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Robert Gary at the 2013 NAWCC Symposium
The 2013 Ward Francillon Time Symposium:
A "Time Blowing" Experience by Robert Gary
The brochure promised: “Time for Everyone is a unique opportunity to learn about the origins, evolution, and future of public time from some of the foremost authorities in multiple branches of time measurement." That has to be the understatement of the year! The guest list was both impressive and intimidating: a Nobel Laureate in physics; the Chief of the Time and Frequency Division of the U.S. National Institute of Standards and Technology; the Senior Curator of Horology at the Royal Museum at Greenwich, London; professors from the CalTech faculty, Baylor University, and other renowned universities; famous authors of horological texts, to name only a few. Even the venue was intimidating, the California Institute of Technology—the famous CalTech, home of the Jet Propulsion Laboratory (the JPL).
As I stepped onto the CalTech campus for the first time, I feared that the “brain-o-meter” would detect my presence and activate force fields to halt my forward progress, as the general alarm, “Inferior intelligence quotient detected. Inferior intelligence quotient detected” blared across the campus. My fears were baseless because no such device exists, and the faculty, staff, and students went out of their way to welcome and assist all attendees.
The presentations covered diverse and fascinating topics concerning time: measuring it across centuries, across biological species, across space, even across atoms, in addition to how the human brain comprehends and processes time, and how humans measured time in different historical eras. Each of the speakers had an amazing ability to convey extremely complex information in a manner that even the most uninitiated could understand and enjoy.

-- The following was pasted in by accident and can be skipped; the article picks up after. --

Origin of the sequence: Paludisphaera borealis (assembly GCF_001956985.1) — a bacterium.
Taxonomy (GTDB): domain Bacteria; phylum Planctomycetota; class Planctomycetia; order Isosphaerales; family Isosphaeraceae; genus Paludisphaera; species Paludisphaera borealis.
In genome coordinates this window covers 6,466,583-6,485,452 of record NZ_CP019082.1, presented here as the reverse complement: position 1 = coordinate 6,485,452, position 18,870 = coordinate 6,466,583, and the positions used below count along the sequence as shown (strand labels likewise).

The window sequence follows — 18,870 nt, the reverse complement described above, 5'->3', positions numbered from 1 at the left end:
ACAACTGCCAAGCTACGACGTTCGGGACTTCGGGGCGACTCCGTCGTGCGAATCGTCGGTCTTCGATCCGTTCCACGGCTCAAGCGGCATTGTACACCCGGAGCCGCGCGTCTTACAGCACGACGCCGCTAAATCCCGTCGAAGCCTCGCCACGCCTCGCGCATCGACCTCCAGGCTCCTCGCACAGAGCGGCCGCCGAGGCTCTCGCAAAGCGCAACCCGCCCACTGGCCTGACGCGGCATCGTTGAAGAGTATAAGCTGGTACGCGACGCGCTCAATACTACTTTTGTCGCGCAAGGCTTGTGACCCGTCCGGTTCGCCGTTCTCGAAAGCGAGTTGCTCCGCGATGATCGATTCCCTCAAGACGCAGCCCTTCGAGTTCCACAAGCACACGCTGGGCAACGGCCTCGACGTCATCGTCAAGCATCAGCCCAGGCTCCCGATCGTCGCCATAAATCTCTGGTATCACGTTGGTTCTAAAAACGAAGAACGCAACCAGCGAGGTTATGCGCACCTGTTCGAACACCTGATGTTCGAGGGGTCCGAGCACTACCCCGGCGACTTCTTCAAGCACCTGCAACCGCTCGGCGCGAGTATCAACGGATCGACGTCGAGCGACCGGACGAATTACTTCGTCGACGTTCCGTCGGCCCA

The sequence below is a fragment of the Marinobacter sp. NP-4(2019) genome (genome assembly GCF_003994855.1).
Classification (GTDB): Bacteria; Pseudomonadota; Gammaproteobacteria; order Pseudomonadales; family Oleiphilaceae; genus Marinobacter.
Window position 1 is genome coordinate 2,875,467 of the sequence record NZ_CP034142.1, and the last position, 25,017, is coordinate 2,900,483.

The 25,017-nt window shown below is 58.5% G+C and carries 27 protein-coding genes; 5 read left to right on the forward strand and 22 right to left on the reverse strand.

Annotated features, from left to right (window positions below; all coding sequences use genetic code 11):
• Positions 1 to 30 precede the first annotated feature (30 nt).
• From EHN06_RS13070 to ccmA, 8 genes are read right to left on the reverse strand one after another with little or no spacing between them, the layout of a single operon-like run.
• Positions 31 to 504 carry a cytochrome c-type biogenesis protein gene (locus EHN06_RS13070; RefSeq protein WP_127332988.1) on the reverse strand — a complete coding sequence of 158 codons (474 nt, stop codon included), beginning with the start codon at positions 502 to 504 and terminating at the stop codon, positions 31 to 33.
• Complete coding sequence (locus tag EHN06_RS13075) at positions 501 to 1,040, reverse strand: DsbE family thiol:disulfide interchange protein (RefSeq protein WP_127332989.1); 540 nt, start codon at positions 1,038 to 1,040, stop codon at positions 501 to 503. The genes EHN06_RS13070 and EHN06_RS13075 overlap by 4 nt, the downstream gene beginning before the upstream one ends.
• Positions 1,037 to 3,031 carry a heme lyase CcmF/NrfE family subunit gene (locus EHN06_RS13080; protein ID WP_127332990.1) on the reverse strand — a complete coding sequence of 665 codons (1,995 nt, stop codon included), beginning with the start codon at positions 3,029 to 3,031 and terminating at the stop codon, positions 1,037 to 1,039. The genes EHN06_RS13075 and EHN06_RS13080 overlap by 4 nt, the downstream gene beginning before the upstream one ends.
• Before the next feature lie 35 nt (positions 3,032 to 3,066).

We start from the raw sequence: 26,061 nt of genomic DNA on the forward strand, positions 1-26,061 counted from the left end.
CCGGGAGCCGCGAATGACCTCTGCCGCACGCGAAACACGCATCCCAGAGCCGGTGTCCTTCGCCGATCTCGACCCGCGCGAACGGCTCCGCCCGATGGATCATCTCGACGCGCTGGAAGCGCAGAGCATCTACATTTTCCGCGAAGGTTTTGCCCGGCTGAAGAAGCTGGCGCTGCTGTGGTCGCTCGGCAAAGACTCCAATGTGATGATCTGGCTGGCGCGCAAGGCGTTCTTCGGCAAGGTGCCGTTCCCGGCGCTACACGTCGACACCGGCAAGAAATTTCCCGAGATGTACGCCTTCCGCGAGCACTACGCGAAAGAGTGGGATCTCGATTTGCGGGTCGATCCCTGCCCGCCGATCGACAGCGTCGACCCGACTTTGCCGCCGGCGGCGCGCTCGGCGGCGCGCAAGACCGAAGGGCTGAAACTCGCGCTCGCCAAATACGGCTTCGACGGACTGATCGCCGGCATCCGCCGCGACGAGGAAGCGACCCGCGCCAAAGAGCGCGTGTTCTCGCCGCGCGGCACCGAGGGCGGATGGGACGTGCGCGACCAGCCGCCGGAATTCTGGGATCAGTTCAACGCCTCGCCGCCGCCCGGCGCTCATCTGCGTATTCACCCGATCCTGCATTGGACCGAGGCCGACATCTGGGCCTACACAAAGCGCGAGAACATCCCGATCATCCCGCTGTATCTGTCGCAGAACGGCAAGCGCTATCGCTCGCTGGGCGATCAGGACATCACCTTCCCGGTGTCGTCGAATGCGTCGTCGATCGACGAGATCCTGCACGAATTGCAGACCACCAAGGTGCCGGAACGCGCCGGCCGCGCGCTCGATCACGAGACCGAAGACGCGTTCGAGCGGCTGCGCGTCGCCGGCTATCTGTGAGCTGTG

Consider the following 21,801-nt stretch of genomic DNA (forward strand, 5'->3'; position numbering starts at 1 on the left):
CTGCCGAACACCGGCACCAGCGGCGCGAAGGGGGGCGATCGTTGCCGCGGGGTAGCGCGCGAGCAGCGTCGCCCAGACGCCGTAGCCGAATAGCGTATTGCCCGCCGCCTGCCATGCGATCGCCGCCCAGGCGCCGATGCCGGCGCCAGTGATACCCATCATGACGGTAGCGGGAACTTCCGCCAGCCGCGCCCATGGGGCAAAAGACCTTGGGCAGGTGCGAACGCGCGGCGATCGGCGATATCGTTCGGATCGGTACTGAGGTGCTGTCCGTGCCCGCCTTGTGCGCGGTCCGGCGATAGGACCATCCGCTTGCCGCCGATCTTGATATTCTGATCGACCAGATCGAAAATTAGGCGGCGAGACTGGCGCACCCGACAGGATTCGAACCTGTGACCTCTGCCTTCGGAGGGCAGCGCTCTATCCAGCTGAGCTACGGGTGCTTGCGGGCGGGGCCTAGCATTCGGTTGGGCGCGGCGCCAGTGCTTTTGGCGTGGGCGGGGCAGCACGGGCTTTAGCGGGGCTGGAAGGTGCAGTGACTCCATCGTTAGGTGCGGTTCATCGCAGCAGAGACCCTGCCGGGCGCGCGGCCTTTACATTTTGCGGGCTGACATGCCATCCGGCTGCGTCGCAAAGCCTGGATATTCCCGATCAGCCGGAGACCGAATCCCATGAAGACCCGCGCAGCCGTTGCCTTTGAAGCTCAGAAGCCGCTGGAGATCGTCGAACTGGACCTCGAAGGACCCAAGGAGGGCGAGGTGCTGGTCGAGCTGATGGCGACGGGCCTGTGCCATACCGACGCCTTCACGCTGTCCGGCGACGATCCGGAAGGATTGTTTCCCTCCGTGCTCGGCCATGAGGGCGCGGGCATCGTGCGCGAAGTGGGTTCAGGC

Dr. Lynn Rothschild, an evolutionary biologist/astrobiologist with the Ames Research Center, explained how different species evolved over time and, with easily understood graphics, just how long life’s time period on earth actually is.
There were discussions on tower clocks (turret clocks, as Chris McKay called them in his presentation); discussions on American-made clocks and how their low selling prices brought timepieces to the common man around the industrialized world; and a presentation about how society measured time accurately over the centuries between 1650 and 1900. Chris McKay took us on a virtual tour of the most magnificent turret clocks in the United Kingdom, including the double-frame, brass, three-train Smith turret clock of 1777 housed in the Osborne House on the Isle of Wight. This movement has a unique waterwheel escapement.
Guest speakers were Dava Sobel, author of Longitude and Galileo’s Daughter, among other books, and Anthony Turner, author of books on antique scientific instruments. Presentations on time were given by representatives from such illustrious institutions as the Griffith Observatory in Los Angeles, the Science Museum, London, England, the National Institute of Standards and Technology, Boulder, CO, and the National Maritime Museum, Greenwich, England, among many others.